Consideration of ADC die area is simplified to blocks representing active analog circuitry such as amplifiers (g For the single ADC layout floorplan, assume that noise is kT/C limited,
The proportionality constants n, b, and p depend on details of the circuit implementation. When the ADC is “split” as shown in For the noise of each channel, using the kT/C proportionality the equation above,
Using the rules for standard deviation of a function of random variables, the total noise is given by
Substituting equation 10 with equation 9 yields:
For bandwidth, substituting the “split” values into equation (7) gives:
For total power, substituting the “split” values into equation (8) yields:
In summary, splitting the single ADC into dual channels leaves noise and bandwidth unchanged, as well as die area and power requirements for the analog circuitry. There is only a modest increase in requirements for digital power and die area. One key advantage of the split/dual channel architecture is that if both channels are correctly calibrated, their output codes should agree, and if they do not agree, the pattern of disagreement yields information for correcting the calibration. It turns out that the more “different” the two channels' paths or sequence of decisions to their respective output codes, the more information is provided. One means by which the ADCs are sent on their different paths is the multiple residue cyclic amplifier is described infra. For one implementation of the split ADC concept, an algorithmic (cyclic) converter was chosen as shown in The background calibration process shown by the thick lines in For the implementation of the split ADC concept described here, an algorithmic (or cyclic) converter was chosen since the only parameter needed to calibrate ADC linearity is the gain of the residue amplifier. To show how the residue amplifier gain is involved in the calibration process, we now consider the example of a conventional cyclic ADC shown in For all following cycles, the S/H input is switched to the residue amplifier output. For the second cycle, the first cycle residue v The quantity v Of the two terms on the right side of (19), the first term represents the ideal output code x of the ADC which is determined from the comparator decisions d The second term in (19) from the last (Nth) residue corresponds to the quantization noise of the ADC. Choosing G<2 implies that N cycles will provide fewer than N bits of resolution; the second term in (19) can be used to determine how many cycles are required to achieve a desired resolution. In [1, 2] a cyclic gain of G≈1.92 was used, which according to (19) would require 18 cycles to achieve 16-bit-resolution. In the actual implementation, two extra cycles were added for a total of N=20 to reduce the effect of quantization noise on the error estimation process. Split ADC Implementation A simplified system block diagram of the split ADC implementation is shown in The calibration process, indicated by the thick line in LMS Calibration Loop To consider the operation of the LMS calibration loop, we first define {circumflex over (ε)} The error estimation process described below provides continuously updated zero-bias estimates {circumflex over (ε)} As the Ĝ Error Estimation Process To simplify the development of the error estimation theory, we will temporarily ignore offset and scale factor mismatches between the A and B ADCs. The effect of these errors will be discussed later. For each side of the split, digital outputs x The expressions for the actual ADC output codes each consist of two terms. Comparing with (19) shows that the first term (indicated with “CORRECT x”) corresponds to the correct output code. Since both ADCs are converting the same analog input, these must be equal (to within quantization error) even if the decision trajectories d When the two output codes are averaged to obtain the overall ADC output code, the result is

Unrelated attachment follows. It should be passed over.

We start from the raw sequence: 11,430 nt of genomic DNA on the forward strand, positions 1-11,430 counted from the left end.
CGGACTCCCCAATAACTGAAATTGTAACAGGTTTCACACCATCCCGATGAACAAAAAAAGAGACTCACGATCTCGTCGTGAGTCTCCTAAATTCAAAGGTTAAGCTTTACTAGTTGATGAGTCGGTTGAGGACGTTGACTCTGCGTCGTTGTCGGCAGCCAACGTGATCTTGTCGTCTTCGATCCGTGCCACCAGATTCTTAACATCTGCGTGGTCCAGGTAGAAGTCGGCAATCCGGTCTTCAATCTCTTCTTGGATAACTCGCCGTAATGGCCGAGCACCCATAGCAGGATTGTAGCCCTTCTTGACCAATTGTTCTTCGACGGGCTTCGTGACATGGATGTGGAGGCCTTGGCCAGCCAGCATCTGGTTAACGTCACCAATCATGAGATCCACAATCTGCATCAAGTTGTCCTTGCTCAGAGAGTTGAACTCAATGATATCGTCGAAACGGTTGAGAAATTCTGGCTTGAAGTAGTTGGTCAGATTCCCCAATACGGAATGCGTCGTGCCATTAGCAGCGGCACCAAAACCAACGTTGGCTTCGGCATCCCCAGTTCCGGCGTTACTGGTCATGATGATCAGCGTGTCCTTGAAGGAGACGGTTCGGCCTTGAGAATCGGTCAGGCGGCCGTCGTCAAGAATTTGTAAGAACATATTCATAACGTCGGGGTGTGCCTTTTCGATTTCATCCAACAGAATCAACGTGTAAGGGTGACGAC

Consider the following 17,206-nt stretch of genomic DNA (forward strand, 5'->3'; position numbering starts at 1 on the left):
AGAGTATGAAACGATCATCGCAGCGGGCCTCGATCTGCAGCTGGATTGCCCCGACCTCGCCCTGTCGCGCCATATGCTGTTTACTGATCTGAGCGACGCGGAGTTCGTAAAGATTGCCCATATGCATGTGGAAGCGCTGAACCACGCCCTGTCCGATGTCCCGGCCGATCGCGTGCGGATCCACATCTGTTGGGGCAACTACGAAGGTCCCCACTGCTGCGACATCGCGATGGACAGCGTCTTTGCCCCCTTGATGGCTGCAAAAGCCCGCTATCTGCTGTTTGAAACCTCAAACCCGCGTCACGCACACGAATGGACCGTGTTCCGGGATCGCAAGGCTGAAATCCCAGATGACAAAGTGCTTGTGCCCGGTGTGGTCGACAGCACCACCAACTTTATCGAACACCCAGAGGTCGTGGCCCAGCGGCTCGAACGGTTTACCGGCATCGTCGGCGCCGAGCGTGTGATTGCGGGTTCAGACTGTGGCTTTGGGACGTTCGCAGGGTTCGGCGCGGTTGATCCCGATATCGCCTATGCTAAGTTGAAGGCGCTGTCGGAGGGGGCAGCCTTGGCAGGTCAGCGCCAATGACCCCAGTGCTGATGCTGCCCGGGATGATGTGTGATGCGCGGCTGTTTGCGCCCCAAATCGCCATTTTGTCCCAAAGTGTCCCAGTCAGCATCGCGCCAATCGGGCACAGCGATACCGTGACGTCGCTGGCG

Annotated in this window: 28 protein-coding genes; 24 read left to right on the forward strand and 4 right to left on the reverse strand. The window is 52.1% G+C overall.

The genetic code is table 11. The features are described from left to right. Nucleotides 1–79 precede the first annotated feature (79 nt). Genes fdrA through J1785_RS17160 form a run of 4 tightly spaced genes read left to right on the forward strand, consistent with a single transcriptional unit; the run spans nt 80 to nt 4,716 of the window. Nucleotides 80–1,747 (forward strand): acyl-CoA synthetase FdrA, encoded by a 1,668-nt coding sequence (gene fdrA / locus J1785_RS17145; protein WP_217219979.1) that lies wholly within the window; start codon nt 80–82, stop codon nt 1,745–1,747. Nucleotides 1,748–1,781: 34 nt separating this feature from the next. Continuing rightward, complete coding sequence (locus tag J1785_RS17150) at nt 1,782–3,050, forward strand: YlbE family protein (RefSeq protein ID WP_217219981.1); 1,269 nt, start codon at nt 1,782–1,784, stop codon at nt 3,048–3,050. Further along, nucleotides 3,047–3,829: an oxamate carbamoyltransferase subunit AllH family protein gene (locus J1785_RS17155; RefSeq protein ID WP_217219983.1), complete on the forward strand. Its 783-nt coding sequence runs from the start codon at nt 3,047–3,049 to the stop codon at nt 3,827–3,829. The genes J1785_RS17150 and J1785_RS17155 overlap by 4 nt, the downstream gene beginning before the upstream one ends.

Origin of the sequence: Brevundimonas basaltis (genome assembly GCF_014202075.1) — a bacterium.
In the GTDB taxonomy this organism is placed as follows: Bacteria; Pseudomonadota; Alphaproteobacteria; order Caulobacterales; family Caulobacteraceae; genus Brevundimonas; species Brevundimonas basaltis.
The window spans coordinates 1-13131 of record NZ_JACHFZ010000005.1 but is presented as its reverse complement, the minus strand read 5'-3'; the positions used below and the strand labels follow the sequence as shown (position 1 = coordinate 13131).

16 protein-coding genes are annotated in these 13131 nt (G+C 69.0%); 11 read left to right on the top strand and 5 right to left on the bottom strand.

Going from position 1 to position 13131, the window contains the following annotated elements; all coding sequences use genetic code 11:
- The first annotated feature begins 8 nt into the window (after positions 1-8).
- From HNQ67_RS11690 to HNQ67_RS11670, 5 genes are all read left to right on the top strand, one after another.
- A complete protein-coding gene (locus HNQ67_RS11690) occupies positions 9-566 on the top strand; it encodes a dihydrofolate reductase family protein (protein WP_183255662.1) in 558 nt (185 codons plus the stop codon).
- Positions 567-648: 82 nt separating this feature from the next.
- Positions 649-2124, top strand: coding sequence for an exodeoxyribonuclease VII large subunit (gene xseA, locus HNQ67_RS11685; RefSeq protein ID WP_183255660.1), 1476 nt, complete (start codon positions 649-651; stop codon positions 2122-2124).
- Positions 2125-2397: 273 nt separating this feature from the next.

So if the errors ε When we subtract to get the difference Δx the “CORRECT x” terms cancel and the result is
Thus the difference Δx depends only on the estimate errors ε In principle we could solve a 2×2 matrix equation using Δx, SDK A difficulty in using this approach with the simple cyclic ADC of To avoid matrix singularity, the coefficients SDK The result is sufficient variation of the SDK In practice, the simple approach embodied in (26) requires modifications. In the presence of offset and scale factor errors in the A and B converters, there will be systematic variations in the Δx values which are not related to the true values of ε In the presence of noise in the A and B conversions, there will be additional random noise in the Δx values which are not related to the true values of ε To simplify digital hardware, matrix inversion is avoided; rather an iterative matrix approximation procedure is used to develop the estimates {circumflex over (ε)} The matrix approximation procedure, which is tolerant of offset and scale factor errors, is described below. Effect of Offset, Scale Factor Errors The previous analysis ignores offset errors in each of the A and B channels, as well as the possibility of a scale factor gain error between channels. To model these effects, terms representing output-referred offset and scale factor errors can be introduced into (23a) and (23b) as follows:
Before considering how offset and scale factor errors affect the Δx difference and calibration procedure, we examine their effect on the overall ADC output code. Taking the average of (27a) and (27b) gives
For the ADC implementation described here, the effects of offset and scale factor errors cannot be removed unless additional analog complexity is added. In many applications this is not necessary; many end users can tolerate offset and gain errors as long as ADC linearity is maintained. For applications which require absolute accuracy, end users must provide absolute calibration, for example by taking the ADC off line to apply zero and reference voltage inputs. Since the overall ADC reports an output including the average of offset and scale factor errors, we define a new “correct x” including these effects:
With this definition, and defining
It can be shown that, assuming second order terms negligible, (14a) and (14b) can be expressed as: